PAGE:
I’ve been an active part of TV fandom for over half my life now, so believe me when I say, I know what you go through when your favorite show gets cancelled. There are a few shows, including Fringe, Breaking In and the recently cancelled Witches of East End, for which I’ve joined your ranks in attempts to get just a little more of my beloved shows.
Here’s the thing: there are so many “save our show” campaigns nowadays. It seems like every time I get online, a new show has been cancelled and must at all costs be saved. That’s fine. It’s your right to fight for your shows, and if you really mean it, nothing anyone has to say to the contrary can stop you. But I’ve seen so many campaigns go wrong that I’d be remiss in not at least giving you some tips to make your campaigning more efficient and effective.
First, these are complicated, and the best numbers vary by network, time slot and show. But whenever a show’s numbers dip, I see posts on Tumblr asking people to watch live. The problem with that is it doesn’t work. Only people with Nielsen boxes are counted in those numbers, so if you have one or know someone who does, by all means watch live. If you don’t – and if you don’t know if you have one, you probably don’t – you should watch on demand or online if at all possible. Those numbers aren’t as important as Nielsen ratings because they’re much newer, but at least watching the episode will matter. And if you have an ad blocker on your computer, turn it off while watching. It’s the least you can do for your show, right?
This is actually a pretty effective method if you can organize the fandom. If you’re using a hashtag, make sure everyone knows what it is, and try to keep the number of hashtags you use per tweet to two or fewer. That makes it easier for Twitter to put your tweet in the collective hashtag. Tweet at the network, the show’s twitter page, the actors, the writers, etc. They may not all by able to do anything, but your voice is more likely to be heard that way. Finally, what’s important on Twitter is trending. This means a lot of tweets from a lot of people in the same hashtag. Remember not everyone is in the same time zone, but it typically helps if you tweet around the same time your show is on or would normally be on.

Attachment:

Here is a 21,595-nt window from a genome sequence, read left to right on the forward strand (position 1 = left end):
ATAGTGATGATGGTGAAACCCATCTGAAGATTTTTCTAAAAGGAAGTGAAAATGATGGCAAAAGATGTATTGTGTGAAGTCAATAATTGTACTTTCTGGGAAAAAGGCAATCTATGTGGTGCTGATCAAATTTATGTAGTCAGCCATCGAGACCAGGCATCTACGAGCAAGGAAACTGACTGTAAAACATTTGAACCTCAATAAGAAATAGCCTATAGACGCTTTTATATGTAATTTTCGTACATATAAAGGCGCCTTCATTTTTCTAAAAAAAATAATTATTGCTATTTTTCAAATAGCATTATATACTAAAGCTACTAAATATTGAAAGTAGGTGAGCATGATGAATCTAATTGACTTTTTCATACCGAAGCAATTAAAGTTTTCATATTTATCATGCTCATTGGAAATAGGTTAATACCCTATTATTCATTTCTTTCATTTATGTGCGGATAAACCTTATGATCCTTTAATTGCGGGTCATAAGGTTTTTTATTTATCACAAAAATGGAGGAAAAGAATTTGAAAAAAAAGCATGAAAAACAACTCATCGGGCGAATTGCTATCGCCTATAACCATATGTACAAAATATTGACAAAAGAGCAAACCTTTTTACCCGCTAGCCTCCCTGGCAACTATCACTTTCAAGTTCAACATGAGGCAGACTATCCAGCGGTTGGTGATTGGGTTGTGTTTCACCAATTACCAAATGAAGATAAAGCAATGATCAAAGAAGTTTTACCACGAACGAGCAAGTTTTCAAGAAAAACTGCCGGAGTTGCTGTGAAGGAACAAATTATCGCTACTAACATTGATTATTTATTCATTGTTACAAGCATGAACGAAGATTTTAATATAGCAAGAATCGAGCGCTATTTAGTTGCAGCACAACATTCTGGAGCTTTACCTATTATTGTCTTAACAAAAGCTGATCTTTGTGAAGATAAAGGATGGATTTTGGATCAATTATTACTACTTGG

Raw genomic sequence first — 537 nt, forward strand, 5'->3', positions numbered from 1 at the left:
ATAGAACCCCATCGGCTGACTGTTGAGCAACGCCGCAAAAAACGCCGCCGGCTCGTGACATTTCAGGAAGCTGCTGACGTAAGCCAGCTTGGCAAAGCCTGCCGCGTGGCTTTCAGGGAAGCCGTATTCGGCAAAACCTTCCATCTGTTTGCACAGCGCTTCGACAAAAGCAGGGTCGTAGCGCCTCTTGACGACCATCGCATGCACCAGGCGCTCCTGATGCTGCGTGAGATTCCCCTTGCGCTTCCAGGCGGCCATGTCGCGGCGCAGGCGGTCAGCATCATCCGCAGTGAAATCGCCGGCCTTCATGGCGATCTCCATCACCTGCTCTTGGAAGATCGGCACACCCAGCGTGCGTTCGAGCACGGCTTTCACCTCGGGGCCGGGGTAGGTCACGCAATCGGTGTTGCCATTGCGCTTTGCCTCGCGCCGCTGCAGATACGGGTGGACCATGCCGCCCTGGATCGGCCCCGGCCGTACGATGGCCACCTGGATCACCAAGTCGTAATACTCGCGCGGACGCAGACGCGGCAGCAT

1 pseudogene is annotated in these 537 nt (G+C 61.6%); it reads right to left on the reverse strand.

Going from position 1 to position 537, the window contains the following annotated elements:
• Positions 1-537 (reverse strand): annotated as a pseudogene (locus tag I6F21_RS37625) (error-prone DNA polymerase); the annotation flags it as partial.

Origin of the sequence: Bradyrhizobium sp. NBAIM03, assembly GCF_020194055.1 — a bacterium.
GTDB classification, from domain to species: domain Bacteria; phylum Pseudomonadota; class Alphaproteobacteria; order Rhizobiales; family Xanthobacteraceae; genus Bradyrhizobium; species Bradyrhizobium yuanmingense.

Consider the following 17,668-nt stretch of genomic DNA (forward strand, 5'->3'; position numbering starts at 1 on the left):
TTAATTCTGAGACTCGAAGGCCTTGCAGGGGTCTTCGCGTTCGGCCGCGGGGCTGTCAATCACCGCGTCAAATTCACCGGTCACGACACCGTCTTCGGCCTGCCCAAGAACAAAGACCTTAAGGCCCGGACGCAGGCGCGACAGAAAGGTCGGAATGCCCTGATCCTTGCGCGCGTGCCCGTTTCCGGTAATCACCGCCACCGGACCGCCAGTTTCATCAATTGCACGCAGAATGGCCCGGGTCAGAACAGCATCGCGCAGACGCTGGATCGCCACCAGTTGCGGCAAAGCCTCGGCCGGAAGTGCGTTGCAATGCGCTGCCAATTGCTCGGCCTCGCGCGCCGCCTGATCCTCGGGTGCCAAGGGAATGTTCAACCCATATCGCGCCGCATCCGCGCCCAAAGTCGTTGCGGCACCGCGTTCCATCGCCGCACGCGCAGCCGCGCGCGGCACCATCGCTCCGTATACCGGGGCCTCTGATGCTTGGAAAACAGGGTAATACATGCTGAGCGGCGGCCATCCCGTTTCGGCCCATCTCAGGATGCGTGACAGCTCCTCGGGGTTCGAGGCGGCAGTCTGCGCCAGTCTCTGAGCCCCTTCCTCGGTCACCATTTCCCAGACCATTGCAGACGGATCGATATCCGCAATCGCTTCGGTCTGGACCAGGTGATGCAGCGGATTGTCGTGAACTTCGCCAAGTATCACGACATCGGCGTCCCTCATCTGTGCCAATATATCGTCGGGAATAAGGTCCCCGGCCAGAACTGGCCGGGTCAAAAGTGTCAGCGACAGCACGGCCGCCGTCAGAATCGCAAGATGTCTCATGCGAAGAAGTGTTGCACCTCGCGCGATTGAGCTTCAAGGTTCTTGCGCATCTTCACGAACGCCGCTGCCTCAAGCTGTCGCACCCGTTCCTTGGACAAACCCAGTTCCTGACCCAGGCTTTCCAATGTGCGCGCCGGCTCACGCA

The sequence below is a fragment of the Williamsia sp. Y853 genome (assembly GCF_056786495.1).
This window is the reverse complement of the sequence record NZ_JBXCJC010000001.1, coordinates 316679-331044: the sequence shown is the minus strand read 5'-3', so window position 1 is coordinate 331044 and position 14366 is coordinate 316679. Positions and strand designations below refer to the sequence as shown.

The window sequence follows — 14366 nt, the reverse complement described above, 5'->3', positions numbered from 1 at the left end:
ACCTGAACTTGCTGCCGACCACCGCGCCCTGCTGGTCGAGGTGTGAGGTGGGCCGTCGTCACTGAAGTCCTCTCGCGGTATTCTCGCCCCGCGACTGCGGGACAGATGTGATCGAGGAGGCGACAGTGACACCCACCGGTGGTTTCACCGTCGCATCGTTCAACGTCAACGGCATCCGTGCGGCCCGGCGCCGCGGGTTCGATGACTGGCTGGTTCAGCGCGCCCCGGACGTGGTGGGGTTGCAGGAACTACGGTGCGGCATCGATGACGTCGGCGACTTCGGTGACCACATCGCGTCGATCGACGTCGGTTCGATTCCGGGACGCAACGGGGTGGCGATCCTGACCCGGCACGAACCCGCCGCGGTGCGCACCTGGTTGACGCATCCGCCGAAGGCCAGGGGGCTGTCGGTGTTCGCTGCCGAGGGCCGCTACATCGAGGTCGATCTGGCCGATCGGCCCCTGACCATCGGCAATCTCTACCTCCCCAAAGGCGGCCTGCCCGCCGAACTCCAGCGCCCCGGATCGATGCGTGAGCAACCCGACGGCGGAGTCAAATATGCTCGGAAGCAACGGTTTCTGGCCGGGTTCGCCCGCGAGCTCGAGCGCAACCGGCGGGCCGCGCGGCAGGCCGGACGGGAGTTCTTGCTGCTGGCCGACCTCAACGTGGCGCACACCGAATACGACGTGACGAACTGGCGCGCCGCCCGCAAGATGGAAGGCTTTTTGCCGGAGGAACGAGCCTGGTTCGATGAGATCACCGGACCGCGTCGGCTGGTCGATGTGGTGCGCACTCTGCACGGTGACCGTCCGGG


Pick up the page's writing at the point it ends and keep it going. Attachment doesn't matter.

Sending Items to the Company
I think this one has fallen out of practice in recent years as social media has come to the fore, but Fringe had a sending items campaign, which was semi-recent. Okay, here’s the deal. I really doubt this works. It might bring some attention to your show, but it probably won’t do much. Plus, it only makes sense for shows that have already run for multiple seasons so that the fandom has something to send that represents the show. If you can organize it and you want to, go for it but know there are other more effective ways to help your show.
This is a hard one, I know it is, and I also know that all you want is your show back on your television screen every week like it used to be. But that’s not going to happen for every show. I’m sorry to say it, but it just isn’t. Shows get cancelled all the time, most before they even make it to air, and while everyone is interested in making their show the next Firefly or Veronica Mars with movies made and everything, that isn’t going to happen for most shows. If your show has run for several seasons already, maybe one of the new companies like Netflix or Yahoo might pick it up. If it hasn’t, the best you might get is a DVD box set. Campaigning is a time fraught with emotion, but you can help yourself by easing up on your demands. A box set is easier than making more episodes, and if you drum up attention, you just might get those DVDs. Hey, it’s better than nothing.
Above all, this is the best tip I can give you. If this is a show that matters to you, do whatever you can to keep it alive in cultural consciousness. There will be naysayers, but keep going. The big secret is your campaigns are working. Companies are listening to the tweets and the ratings and what others may see as your “constant whining.” Community recently got picked up for a sixth season by Yahoo, and even more recently, Longmire got a fourth season through Netflix. Shows that last a whole season typically get a DVD box set now, which wasn’t the case not so long ago.
If you love this show, whatever show it is, I guarantee you someone else loves it too. Join your voices together, and something could happen. For instance, you might just get to see the rest of your show air on Hulu like my beloved, cancelled-too-soon Selfie. I know it doesn’t seem like much, but there’s a huge shift in television going on right now. And believe me when I say you can make a difference.